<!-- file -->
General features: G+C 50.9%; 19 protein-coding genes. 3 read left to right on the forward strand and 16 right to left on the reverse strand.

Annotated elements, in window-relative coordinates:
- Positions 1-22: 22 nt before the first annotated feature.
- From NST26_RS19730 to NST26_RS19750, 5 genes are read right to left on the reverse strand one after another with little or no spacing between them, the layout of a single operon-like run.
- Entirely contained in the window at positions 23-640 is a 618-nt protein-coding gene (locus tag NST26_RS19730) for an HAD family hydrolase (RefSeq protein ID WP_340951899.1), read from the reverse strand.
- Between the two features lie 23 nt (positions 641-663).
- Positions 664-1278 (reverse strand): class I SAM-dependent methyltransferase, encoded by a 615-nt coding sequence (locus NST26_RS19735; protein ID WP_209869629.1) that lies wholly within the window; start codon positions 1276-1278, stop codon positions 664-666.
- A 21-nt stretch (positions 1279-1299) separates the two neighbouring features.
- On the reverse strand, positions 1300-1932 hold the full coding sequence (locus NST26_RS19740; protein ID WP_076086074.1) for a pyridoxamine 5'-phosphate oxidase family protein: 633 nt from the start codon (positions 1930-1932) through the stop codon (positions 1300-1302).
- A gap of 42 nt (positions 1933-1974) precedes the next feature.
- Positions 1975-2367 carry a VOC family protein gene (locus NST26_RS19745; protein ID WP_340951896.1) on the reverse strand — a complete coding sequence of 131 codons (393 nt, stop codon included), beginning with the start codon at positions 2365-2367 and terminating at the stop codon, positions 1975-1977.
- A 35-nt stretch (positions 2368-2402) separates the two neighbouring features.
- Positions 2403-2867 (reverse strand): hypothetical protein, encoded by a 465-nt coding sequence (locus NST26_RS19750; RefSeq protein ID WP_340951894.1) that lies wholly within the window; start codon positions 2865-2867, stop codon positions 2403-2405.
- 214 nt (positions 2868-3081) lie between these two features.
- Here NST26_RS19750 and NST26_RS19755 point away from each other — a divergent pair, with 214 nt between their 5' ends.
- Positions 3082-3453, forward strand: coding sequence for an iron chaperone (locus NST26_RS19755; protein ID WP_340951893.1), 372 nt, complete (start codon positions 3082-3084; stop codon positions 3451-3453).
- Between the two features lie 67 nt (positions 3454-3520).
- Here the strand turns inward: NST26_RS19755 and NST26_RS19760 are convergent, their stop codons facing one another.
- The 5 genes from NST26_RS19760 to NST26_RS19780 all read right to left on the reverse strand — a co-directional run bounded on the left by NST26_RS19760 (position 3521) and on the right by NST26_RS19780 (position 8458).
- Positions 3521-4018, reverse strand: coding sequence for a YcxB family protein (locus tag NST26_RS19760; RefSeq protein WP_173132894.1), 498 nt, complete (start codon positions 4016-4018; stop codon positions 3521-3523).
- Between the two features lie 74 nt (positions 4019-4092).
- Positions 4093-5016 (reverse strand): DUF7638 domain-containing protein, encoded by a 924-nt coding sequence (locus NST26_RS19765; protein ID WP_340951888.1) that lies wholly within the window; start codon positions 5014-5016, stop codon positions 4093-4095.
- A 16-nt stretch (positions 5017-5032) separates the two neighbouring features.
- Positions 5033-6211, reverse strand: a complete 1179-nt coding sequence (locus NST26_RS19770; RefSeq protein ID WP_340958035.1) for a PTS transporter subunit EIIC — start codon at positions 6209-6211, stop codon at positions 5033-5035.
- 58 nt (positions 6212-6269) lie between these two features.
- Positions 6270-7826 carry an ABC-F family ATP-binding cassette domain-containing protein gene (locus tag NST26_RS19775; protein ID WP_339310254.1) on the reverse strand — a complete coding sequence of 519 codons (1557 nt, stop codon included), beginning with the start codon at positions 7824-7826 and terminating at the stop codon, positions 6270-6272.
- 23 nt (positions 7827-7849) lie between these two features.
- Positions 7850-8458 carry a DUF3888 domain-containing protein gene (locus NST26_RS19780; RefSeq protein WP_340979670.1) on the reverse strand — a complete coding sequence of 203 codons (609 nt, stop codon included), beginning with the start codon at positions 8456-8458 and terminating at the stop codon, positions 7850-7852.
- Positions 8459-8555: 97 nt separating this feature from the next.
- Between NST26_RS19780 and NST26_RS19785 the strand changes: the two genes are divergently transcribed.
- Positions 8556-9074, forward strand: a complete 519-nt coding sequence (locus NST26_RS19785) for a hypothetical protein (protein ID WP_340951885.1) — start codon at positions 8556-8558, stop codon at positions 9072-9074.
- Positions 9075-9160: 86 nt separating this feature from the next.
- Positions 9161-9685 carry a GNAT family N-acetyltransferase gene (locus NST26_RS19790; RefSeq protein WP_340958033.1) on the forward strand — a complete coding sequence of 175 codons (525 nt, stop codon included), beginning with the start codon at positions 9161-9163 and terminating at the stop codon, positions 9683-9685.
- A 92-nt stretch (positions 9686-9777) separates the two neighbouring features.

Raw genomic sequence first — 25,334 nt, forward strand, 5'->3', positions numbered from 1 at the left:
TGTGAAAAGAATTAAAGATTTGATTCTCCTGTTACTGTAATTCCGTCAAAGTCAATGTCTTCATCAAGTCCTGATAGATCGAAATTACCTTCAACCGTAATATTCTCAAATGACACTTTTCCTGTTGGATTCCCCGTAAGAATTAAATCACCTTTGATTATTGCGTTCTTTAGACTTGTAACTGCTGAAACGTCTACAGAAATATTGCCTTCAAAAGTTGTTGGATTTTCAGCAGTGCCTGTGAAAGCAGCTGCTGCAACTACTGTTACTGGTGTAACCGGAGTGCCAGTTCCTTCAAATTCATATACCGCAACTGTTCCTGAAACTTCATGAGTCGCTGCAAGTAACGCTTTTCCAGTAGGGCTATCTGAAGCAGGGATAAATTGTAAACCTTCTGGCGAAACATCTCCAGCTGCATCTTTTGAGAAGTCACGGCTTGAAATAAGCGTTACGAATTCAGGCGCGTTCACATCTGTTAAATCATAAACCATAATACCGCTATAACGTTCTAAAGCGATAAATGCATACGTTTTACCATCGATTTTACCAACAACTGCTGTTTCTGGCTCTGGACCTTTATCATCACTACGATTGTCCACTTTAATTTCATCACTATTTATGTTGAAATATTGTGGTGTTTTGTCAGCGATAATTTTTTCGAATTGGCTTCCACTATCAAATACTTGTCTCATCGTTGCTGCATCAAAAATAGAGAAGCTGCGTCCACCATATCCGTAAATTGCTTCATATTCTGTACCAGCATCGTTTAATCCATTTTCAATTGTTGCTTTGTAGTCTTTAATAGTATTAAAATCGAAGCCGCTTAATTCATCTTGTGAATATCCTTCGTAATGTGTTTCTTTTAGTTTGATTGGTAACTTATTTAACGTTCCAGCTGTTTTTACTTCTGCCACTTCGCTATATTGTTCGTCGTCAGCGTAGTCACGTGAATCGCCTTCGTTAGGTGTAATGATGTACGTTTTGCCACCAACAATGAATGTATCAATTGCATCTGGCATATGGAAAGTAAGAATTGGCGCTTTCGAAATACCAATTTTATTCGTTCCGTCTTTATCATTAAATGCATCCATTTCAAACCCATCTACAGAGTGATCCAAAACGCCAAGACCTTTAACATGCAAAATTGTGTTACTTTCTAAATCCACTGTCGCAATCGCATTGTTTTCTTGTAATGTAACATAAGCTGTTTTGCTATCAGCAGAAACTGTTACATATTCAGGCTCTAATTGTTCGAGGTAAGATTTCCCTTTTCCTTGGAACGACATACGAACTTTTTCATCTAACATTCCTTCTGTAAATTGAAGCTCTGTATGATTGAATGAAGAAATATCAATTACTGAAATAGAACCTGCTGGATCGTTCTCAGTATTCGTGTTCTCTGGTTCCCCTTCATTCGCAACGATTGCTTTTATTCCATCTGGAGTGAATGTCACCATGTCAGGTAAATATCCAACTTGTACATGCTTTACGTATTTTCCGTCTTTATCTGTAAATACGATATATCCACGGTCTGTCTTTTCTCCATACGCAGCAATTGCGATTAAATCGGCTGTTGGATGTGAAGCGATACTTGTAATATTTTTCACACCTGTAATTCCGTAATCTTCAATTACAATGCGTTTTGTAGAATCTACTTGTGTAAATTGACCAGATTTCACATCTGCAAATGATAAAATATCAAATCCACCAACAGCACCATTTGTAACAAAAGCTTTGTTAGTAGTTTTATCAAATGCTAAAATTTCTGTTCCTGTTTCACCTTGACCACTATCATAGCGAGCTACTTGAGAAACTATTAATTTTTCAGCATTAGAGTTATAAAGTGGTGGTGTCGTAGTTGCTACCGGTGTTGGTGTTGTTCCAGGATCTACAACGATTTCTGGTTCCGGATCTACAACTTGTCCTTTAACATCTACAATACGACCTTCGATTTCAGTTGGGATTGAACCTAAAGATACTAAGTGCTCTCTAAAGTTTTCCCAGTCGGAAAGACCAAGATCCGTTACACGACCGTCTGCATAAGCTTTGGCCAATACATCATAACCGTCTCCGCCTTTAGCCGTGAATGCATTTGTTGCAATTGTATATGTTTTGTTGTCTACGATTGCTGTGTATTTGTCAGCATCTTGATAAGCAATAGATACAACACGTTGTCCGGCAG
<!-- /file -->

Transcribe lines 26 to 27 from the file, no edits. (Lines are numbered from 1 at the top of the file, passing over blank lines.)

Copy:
- Positions 6270-7826 carry an ABC-F family ATP-binding cassette domain-containing protein gene (locus tag NST26_RS19775; protein ID WP_339310254.1) on the reverse strand — a complete coding sequence of 519 codons (1557 nt, stop codon included), beginning with the start codon at positions 7824-7826 and terminating at the stop codon, positions 6270-6272.
- 23 nt (positions 7827-7849) lie between these two features.